Written by: John Van Vleet, Orvis Outdoor Copywriter
[Editor’s Note: Orvis outdoor copywriter John Van Vleet has traveled to Alaska to be an instructor at the Bristol Bay River Academy, which we posted about back in April and which Orvis sponsors. He will be sending daily dispatches on his experiences.]
There are two things you must know about the Bristol Bay region of Alaska before we can proceed. The first, and possibly most important, thing is that you should always wear bug spray if you find yourself in this area. The mosquitoes up here not only rival the swarms found anywhere else in the world in terms of sheer numbers, but they would certainly prevail in any back alley mosquito gang fights. They’re large, they’re tenacious, and just plain mean. I may complain at some point during the week, so consider yourself forewarned.
The second, and somewhat more obvious, thing about Bristol Bay is that it’s a diverse, important fishery that impacts much more than just the local culture and economy. For centuries, villagers in this area wholly subsisted on its voluminous salmon runs for food and money; gradually, an entire industry formed around this natural phenomenon and now thrives from the precious few months each year these salmon reclaim their waters and give birth to another generation of fish that will someday attempt the same perilous, cyclical journey. These native Alaskans, and now hordes of transient fishery workers, depend on the health of these waters and the continuation of the salmon runs in order to maintain a cultural, economic, and social standard of life. Life in southwest Alaska goes as the salmon go.
The fact that the area also happens to be a world-class place to fly fish is simply a bonus, but a bonus that could potentially alter the lives of a large number of young adults around the region.
The Learning Curve Begins
Currently, I’m sitting in the great room at the Bear Trail Lodge in King Salmon, Alaska, staring out at the mighty Naknek River. As wide as the Mississippi, if not wider, it’s a daunting river from this vantage point, and at least in this stretch, completely dependent upon the tides as to its depth. A bald eagle’s nest is in view from my chair, as is the endless blue sky, unbroken only by a spattering of evergreens and a few distant snow-covered peaks.
The reason I’m here isn’t for pleasure, though it’s difficult to claim that any time spent in Alaska isn’t enjoyable. And I’m not here strictly to write, although it is an Orvis-sanctioned trip and, as you can clearly see, I am writing about it. I’m actually spending the next few days along the banks of the Naknek as a guest instructor at the Bristol Bay River Academy, a week-long program designed to teach young native Alaskans everything from how to cast a fly rod and tie a nail knot to how to construct a resume and find jobs in the recreational fishing industry. Now in its fourth season, the River Academy has been the result of a collaborative effort by Academy co-founders Tim Troll of The Nature Conservancy and Ekwok village elder and fishing guide Luki Akelkok, Trout Unlimited’s Nelli Williams, lead instructor and Bear Trail Lodge owner Nanci Morris Lyons, as well as a handful of energetic guest instructors.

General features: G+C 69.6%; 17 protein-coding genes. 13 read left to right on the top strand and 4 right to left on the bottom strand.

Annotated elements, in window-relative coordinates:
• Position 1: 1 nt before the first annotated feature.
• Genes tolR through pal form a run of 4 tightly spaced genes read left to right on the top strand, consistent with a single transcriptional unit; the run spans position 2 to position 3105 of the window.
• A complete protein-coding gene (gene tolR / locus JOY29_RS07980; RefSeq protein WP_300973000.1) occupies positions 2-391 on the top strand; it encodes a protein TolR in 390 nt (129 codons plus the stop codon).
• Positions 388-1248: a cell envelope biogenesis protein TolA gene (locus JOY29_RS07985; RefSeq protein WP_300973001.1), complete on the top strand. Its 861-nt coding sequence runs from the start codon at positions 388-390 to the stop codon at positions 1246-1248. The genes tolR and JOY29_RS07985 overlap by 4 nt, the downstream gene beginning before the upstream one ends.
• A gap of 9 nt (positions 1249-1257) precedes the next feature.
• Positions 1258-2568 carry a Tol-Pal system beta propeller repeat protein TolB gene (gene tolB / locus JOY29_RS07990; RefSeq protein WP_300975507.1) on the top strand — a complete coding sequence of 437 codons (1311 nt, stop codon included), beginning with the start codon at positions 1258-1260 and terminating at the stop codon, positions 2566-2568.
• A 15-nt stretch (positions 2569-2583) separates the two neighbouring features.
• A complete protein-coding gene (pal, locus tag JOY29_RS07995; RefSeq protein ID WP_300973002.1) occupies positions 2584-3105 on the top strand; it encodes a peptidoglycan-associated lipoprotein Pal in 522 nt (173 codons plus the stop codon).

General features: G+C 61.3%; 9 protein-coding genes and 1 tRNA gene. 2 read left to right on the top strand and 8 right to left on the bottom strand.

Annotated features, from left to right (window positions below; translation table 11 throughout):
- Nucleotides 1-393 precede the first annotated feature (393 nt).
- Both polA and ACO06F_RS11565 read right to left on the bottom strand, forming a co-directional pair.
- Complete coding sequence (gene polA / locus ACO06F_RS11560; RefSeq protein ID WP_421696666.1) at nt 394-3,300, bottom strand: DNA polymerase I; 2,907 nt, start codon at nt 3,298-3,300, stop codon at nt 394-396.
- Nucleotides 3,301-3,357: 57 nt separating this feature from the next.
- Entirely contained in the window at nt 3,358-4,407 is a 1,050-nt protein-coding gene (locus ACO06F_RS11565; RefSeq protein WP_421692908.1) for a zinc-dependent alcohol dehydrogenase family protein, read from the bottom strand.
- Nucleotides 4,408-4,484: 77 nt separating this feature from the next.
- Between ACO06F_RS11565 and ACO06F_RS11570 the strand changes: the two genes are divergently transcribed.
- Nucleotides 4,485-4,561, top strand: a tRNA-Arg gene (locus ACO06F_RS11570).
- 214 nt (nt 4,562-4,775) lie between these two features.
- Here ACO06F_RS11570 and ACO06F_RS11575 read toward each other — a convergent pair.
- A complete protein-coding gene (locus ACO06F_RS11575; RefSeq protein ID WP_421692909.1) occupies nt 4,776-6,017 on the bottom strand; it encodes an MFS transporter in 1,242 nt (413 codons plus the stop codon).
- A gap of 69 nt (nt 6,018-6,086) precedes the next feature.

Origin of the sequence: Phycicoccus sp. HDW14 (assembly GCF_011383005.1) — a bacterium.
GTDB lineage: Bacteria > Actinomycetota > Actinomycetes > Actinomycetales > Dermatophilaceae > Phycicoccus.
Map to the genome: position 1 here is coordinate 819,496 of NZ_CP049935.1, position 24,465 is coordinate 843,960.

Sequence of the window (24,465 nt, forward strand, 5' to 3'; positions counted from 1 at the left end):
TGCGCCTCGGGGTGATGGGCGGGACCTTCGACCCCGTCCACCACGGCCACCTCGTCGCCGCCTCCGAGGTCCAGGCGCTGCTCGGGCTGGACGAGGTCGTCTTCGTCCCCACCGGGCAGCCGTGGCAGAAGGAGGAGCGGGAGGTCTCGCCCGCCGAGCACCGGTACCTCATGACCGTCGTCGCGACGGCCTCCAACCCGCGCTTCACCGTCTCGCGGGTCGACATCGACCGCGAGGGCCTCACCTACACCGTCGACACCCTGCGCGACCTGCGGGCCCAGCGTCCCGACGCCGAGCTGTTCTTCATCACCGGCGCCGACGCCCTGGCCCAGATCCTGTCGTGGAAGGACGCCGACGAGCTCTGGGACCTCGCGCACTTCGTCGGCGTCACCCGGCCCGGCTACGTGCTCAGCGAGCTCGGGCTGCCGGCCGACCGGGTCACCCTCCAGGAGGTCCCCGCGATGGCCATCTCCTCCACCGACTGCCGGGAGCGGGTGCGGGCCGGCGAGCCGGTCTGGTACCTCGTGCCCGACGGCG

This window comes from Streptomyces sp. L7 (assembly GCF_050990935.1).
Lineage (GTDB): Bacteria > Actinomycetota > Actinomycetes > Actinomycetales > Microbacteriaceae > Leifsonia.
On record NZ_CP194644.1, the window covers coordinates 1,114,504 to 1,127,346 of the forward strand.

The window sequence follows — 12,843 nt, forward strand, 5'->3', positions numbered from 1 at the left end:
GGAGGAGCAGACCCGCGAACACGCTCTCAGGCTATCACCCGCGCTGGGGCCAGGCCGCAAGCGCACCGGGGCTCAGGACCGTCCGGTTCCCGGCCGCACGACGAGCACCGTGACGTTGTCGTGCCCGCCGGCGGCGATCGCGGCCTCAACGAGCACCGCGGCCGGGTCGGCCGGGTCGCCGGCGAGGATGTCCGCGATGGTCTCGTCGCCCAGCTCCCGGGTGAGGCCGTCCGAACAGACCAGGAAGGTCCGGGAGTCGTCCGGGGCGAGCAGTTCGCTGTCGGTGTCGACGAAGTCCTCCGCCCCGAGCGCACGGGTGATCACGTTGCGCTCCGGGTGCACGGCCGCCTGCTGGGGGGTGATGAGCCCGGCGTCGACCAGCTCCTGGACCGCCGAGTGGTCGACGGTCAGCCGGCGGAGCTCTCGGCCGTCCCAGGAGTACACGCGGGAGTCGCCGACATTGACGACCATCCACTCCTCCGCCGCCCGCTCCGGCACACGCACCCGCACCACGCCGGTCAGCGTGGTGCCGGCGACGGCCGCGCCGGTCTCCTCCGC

The students have already arrived, been issued waders, rods, and reels, and spent most of today going over the basics of rigging, casting, and stream etiquette. Their personalities, backgrounds, and fly-fishing experiences are scattered across a wide spectrum, but the one thread that connects each is a love of their home and the desire to enjoy and protect it.
Earlier this afternoon, after an extended casting session, we took a group outing to King Salmon Creek, where two of the students caught grayling on dry flies. For Blaine, it was old hat. He’s starting a guide business with his father and is taking the Academy to pick up some extra knowledge. For Danielle, it was a first, and it was exciting for everyone. (It’s right here that I’ll mention that four of the guest instructors, myself included, went to the same stretch of water the previous day and came home with nothing but itchy welts.)
These kids have caught on extremely quickly, and each possesses a willingness to listen and learn that isn’t often present in other environments. I can’t wait to see how much better they become as we progress through the course. Much more awaits, both for the students and the instructors.